Without proof or independent validation, I don't accept the lifespan data provided by any manufacturer as real-world.
Fair enough. I've done a fair amount of searching myself, and there doesn't seem to be any independent validation that is available to the public. I've often wondered about this myself. Over the years, I've considered wiring one in parallel with an hour meter just to check, but never gotten around to doing it. Even if I did, it would be anecdotal rather than statistically significant.
As I understand it, the claimed "lifespan" (e.g. 8,000 or 10,000 hours) is MTBF.
Roughly, this means that at the predicted hour marker, 50% of the units will still be in operation. In the case of linear fluorescents, this applies to the lamp only, not the ballast. IEC 60969
is the operative standard for integrated-ballast CFLs in the EU, and covers the entire unit. Certainly, misapplication will negatively affect life expectancy. I know that nearly all CFL failures I have seen have been ballast failures.
As for the bad from stock scenario, I don't know if any data is collected on the number of BFS CFLs. I know it is far less than 25%, however!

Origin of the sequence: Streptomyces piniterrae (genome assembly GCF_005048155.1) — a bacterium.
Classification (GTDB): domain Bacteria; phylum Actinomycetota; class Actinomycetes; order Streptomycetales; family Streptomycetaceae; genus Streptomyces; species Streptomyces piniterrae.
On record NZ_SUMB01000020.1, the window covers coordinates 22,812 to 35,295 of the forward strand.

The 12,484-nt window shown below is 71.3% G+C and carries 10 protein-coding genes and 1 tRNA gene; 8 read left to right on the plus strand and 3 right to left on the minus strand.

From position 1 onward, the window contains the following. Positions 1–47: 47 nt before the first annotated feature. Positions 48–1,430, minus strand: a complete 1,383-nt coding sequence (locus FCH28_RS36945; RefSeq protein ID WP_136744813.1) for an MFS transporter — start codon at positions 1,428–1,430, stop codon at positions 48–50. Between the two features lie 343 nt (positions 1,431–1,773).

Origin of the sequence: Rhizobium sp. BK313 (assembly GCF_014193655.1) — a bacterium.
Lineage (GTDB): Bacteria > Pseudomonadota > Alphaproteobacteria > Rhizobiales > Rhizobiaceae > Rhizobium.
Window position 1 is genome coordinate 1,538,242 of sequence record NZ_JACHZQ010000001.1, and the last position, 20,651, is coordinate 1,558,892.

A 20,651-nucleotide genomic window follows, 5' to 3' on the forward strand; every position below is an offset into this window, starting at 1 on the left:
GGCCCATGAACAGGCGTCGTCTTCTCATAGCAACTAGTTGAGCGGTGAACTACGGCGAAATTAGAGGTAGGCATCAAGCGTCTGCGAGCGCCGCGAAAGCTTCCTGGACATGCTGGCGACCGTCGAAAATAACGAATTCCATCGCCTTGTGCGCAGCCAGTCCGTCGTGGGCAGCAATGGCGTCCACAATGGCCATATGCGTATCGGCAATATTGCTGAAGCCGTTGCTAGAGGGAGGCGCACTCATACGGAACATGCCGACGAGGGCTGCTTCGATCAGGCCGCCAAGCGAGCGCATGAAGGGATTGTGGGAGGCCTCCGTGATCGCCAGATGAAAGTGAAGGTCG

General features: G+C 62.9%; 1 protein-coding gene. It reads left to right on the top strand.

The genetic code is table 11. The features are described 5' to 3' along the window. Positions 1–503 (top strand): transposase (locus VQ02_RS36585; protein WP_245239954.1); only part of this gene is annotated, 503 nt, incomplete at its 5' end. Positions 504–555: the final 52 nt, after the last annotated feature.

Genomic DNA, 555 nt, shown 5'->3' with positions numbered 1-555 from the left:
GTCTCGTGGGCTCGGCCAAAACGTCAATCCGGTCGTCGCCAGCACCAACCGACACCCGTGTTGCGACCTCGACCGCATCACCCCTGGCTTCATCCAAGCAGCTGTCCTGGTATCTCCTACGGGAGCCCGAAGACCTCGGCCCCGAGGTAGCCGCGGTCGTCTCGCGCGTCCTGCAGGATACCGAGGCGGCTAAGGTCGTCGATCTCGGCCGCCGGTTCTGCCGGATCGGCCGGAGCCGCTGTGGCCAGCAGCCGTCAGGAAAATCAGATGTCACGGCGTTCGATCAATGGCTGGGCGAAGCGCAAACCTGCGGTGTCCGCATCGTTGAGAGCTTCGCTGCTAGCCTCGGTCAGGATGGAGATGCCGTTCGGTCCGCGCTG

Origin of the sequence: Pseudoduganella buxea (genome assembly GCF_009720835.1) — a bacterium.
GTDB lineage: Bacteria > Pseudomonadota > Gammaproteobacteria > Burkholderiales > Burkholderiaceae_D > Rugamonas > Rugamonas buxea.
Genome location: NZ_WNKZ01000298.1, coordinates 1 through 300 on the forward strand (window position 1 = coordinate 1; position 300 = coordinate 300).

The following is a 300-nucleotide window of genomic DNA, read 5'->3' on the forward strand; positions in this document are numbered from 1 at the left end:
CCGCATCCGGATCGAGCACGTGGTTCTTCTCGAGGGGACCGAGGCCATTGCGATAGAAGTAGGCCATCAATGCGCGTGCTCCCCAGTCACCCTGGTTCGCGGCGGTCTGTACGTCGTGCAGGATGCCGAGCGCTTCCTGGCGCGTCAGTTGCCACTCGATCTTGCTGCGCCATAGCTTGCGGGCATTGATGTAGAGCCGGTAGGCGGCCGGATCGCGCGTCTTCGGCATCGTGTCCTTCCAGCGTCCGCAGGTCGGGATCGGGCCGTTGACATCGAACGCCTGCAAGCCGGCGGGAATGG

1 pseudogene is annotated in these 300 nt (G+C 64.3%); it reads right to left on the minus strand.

Let's look at a parallel from the world of toilets. Many of us will recall that the Energy Policy Act of 1992 mandated that toilets sold in the US after 1996 could use no more than 1.6 gallons (6.0 liters) of water per flush. Most manufacturers hastily modified existing designs to use less water, with unsatisfactory results. Although this problem was largely fixed by 1999, it took much longer for the reputation of low-flush toilets to recover, and some people still will not modify their opinions of low-flush toilets no matter what new evidence comes to light.
Until recently, there was no way to evaluate the performance of a particular model of toilet other than hearsay, advertising claims, and the meager lists published by a few water utilities of models they had had good luck with.
Now we have a credible, unbiased, objective guide to which toilets really work. It is called the MaP study,
and it's worth a read, if only for the hilarious detailed description (with photos!) of the "test media". If we had that for CFLs, it would settle a lot of debates.
As for the embodied energy
of CFLs, that info is not publically available, either. The best you can find is a few educated guesses.
They may be higher (and possibly better educated) than my guess, but they don't constitute proof.
Let's assume Rod Elliott's worst case estimate of 20kWh to manufacture a CFL, vs. 1kWh to manufacture an incandescent. Let's also assume the manufacturer's claimed MTBF, 1,000 h for incandescent and 8,000 h for CFL:
0.015kW* 8,000= 120kWh
0.06kW* 8,000= 480kWh
20kWh* unit CFL= 20kWh
1kWh/unit incand.* 8 units= 8kWh
Clearly, if the MTBF numbers are reliable, CFLs are the winner. The question is whether (and in what situations) they are reliable numbers. That is why independent scientific studies are needed.